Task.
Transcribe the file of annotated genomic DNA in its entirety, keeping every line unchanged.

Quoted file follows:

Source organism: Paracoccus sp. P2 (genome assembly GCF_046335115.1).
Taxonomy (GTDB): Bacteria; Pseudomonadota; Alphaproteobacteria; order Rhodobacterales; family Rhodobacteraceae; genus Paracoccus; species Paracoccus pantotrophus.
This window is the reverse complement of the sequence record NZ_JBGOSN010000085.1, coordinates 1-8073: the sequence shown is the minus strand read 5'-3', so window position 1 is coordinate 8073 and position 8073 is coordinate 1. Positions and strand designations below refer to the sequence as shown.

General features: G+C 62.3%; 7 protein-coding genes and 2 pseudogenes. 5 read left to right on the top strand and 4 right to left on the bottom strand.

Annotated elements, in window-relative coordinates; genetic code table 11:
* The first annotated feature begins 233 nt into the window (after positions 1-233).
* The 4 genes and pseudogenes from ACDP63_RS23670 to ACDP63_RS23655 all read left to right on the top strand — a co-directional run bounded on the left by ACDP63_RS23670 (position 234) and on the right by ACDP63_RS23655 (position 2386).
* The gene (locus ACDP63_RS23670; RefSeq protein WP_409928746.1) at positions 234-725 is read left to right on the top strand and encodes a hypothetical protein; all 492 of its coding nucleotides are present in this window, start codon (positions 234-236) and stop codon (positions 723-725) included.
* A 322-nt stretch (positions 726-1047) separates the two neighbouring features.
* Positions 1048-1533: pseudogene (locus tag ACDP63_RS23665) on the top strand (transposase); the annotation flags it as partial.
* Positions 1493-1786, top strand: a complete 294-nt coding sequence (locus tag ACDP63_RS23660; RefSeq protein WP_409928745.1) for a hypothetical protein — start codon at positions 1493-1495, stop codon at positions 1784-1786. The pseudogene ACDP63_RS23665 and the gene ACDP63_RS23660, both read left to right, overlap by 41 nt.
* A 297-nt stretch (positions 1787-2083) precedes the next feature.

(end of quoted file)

Source organism: Paracoccus sp. P2 (genome assembly GCF_046335115.1).
Taxonomy (GTDB): Bacteria; Pseudomonadota; Alphaproteobacteria; order Rhodobacterales; family Rhodobacteraceae; genus Paracoccus; species Paracoccus pantotrophus.
This window is the reverse complement of the sequence record NZ_JBGOSN010000085.1, coordinates 1-8073: the sequence shown is the minus strand read 5'-3', so window position 1 is coordinate 8073 and position 8073 is coordinate 1. Positions and strand designations below refer to the sequence as shown.

General features: G+C 62.3%; 7 protein-coding genes and 2 pseudogenes. 5 read left to right on the top strand and 4 right to left on the bottom strand.

Annotated elements, in window-relative coordinates; genetic code table 11:
* The first annotated feature begins 233 nt into the window (after positions 1-233).
* The 4 genes and pseudogenes from ACDP63_RS23670 to ACDP63_RS23655 all read left to right on the top strand — a co-directional run bounded on the left by ACDP63_RS23670 (position 234) and on the right by ACDP63_RS23655 (position 2386).
* The gene (locus ACDP63_RS23670; RefSeq protein WP_409928746.1) at positions 234-725 is read left to right on the top strand and encodes a hypothetical protein; all 492 of its coding nucleotides are present in this window, start codon (positions 234-236) and stop codon (positions 723-725) included.
* A 322-nt stretch (positions 726-1047) separates the two neighbouring features.
* Positions 1048-1533: pseudogene (locus tag ACDP63_RS23665) on the top strand (transposase); the annotation flags it as partial.
* Positions 1493-1786, top strand: a complete 294-nt coding sequence (locus tag ACDP63_RS23660; RefSeq protein WP_409928745.1) for a hypothetical protein — start codon at positions 1493-1495, stop codon at positions 1784-1786. The pseudogene ACDP63_RS23665 and the gene ACDP63_RS23660, both read left to right, overlap by 41 nt.
* A 297-nt stretch (positions 1787-2083) precedes the next feature.